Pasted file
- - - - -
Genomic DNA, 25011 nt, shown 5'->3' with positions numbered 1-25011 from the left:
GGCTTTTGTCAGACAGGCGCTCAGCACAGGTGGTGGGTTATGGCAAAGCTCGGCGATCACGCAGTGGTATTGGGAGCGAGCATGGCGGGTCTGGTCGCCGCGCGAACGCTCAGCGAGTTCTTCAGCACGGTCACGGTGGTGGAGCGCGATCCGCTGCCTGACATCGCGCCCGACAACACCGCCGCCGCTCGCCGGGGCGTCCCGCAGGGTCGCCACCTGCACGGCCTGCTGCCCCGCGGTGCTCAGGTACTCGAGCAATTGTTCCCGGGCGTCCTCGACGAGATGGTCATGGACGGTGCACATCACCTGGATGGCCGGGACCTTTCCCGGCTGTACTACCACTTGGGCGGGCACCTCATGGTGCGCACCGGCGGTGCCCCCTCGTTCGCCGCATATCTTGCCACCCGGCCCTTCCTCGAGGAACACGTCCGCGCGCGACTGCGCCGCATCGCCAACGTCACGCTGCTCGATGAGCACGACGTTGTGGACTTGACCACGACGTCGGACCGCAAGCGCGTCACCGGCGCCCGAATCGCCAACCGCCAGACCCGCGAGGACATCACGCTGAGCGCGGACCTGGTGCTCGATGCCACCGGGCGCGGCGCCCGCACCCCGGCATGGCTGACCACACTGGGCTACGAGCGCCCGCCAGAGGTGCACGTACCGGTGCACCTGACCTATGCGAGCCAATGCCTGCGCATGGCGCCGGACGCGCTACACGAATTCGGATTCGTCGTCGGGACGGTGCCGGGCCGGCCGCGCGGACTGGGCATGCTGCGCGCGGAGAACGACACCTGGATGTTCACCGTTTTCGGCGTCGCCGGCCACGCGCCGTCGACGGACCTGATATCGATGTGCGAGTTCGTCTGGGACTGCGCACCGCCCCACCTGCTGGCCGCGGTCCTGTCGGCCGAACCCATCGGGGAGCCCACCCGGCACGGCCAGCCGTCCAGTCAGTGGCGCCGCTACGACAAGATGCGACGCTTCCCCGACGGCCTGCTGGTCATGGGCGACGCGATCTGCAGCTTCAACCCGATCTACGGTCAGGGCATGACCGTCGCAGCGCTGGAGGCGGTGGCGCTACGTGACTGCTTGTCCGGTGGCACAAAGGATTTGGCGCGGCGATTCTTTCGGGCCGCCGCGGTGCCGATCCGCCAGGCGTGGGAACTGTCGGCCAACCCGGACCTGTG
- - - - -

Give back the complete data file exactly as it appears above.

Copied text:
Genomic DNA, 25011 nt, shown 5'->3' with positions numbered 1-25011 from the left:
GGCTTTTGTCAGACAGGCGCTCAGCACAGGTGGTGGGTTATGGCAAAGCTCGGCGATCACGCAGTGGTATTGGGAGCGAGCATGGCGGGTCTGGTCGCCGCGCGAACGCTCAGCGAGTTCTTCAGCACGGTCACGGTGGTGGAGCGCGATCCGCTGCCTGACATCGCGCCCGACAACACCGCCGCCGCTCGCCGGGGCGTCCCGCAGGGTCGCCACCTGCACGGCCTGCTGCCCCGCGGTGCTCAGGTACTCGAGCAATTGTTCCCGGGCGTCCTCGACGAGATGGTCATGGACGGTGCACATCACCTGGATGGCCGGGACCTTTCCCGGCTGTACTACCACTTGGGCGGGCACCTCATGGTGCGCACCGGCGGTGCCCCCTCGTTCGCCGCATATCTTGCCACCCGGCCCTTCCTCGAGGAACACGTCCGCGCGCGACTGCGCCGCATCGCCAACGTCACGCTGCTCGATGAGCACGACGTTGTGGACTTGACCACGACGTCGGACCGCAAGCGCGTCACCGGCGCCCGAATCGCCAACCGCCAGACCCGCGAGGACATCACGCTGAGCGCGGACCTGGTGCTCGATGCCACCGGGCGCGGCGCCCGCACCCCGGCATGGCTGACCACACTGGGCTACGAGCGCCCGCCAGAGGTGCACGTACCGGTGCACCTGACCTATGCGAGCCAATGCCTGCGCATGGCGCCGGACGCGCTACACGAATTCGGATTCGTCGTCGGGACGGTGCCGGGCCGGCCGCGCGGACTGGGCATGCTGCGCGCGGAGAACGACACCTGGATGTTCACCGTTTTCGGCGTCGCCGGCCACGCGCCGTCGACGGACCTGATATCGATGTGCGAGTTCGTCTGGGACTGCGCACCGCCCCACCTGCTGGCCGCGGTCCTGTCGGCCGAACCCATCGGGGAGCCCACCCGGCACGGCCAGCCGTCCAGTCAGTGGCGCCGCTACGACAAGATGCGACGCTTCCCCGACGGCCTGCTGGTCATGGGCGACGCGATCTGCAGCTTCAACCCGATCTACGGTCAGGGCATGACCGTCGCAGCGCTGGAGGCGGTGGCGCTACGTGACTGCTTGTCCGGTGGCACAAAGGATTTGGCGCGGCGATTCTTTCGGGCCGCCGCGGTGCCGATCCGCCAGGCGTGGGAACTGTCGGCCAACCCGGACCTGTG